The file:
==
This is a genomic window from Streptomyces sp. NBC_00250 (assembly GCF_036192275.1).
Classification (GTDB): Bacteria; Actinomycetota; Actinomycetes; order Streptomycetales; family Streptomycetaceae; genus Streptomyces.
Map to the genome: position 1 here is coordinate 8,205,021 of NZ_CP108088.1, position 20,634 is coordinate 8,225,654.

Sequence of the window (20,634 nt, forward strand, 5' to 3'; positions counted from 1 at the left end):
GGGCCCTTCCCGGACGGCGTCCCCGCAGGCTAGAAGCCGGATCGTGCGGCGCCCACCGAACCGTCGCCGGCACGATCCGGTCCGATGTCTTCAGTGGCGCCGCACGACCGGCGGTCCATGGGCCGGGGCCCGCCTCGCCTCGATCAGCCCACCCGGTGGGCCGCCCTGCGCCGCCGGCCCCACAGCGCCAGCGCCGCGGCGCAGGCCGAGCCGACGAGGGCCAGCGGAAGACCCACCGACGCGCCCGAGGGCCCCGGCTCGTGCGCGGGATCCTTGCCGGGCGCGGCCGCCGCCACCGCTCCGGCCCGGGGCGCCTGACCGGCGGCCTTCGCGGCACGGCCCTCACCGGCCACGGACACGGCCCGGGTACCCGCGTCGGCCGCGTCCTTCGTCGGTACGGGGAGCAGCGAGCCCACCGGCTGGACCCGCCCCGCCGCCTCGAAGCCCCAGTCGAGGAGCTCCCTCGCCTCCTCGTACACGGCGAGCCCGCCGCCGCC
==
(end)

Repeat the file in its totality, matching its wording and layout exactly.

This is a genomic window from Streptomyces sp. NBC_00250 (assembly GCF_036192275.1).
Classification (GTDB): Bacteria; Actinomycetota; Actinomycetes; order Streptomycetales; family Streptomycetaceae; genus Streptomyces.
Map to the genome: position 1 here is coordinate 8,205,021 of NZ_CP108088.1, position 20,634 is coordinate 8,225,654.

Sequence of the window (20,634 nt, forward strand, 5' to 3'; positions counted from 1 at the left end):
GGGCCCTTCCCGGACGGCGTCCCCGCAGGCTAGAAGCCGGATCGTGCGGCGCCCACCGAACCGTCGCCGGCACGATCCGGTCCGATGTCTTCAGTGGCGCCGCACGACCGGCGGTCCATGGGCCGGGGCCCGCCTCGCCTCGATCAGCCCACCCGGTGGGCCGCCCTGCGCCGCCGGCCCCACAGCGCCAGCGCCGCGGCGCAGGCCGAGCCGACGAGGGCCAGCGGAAGACCCACCGACGCGCCCGAGGGCCCCGGCTCGTGCGCGGGATCCTTGCCGGGCGCGGCCGCCGCCACCGCTCCGGCCCGGGGCGCCTGACCGGCGGCCTTCGCGGCACGGCCCTCACCGGCCACGGACACGGCCCGGGTACCCGCGTCGGCCGCGTCCTTCGTCGGTACGGGGAGCAGCGAGCCCACCGGCTGGACCCGCCCCGCCGCCTCGAAGCCCCAGTCGAGGAGCTCCCTCGCCTCCTCGTACACGGCGAGCCCGCCGCCGCC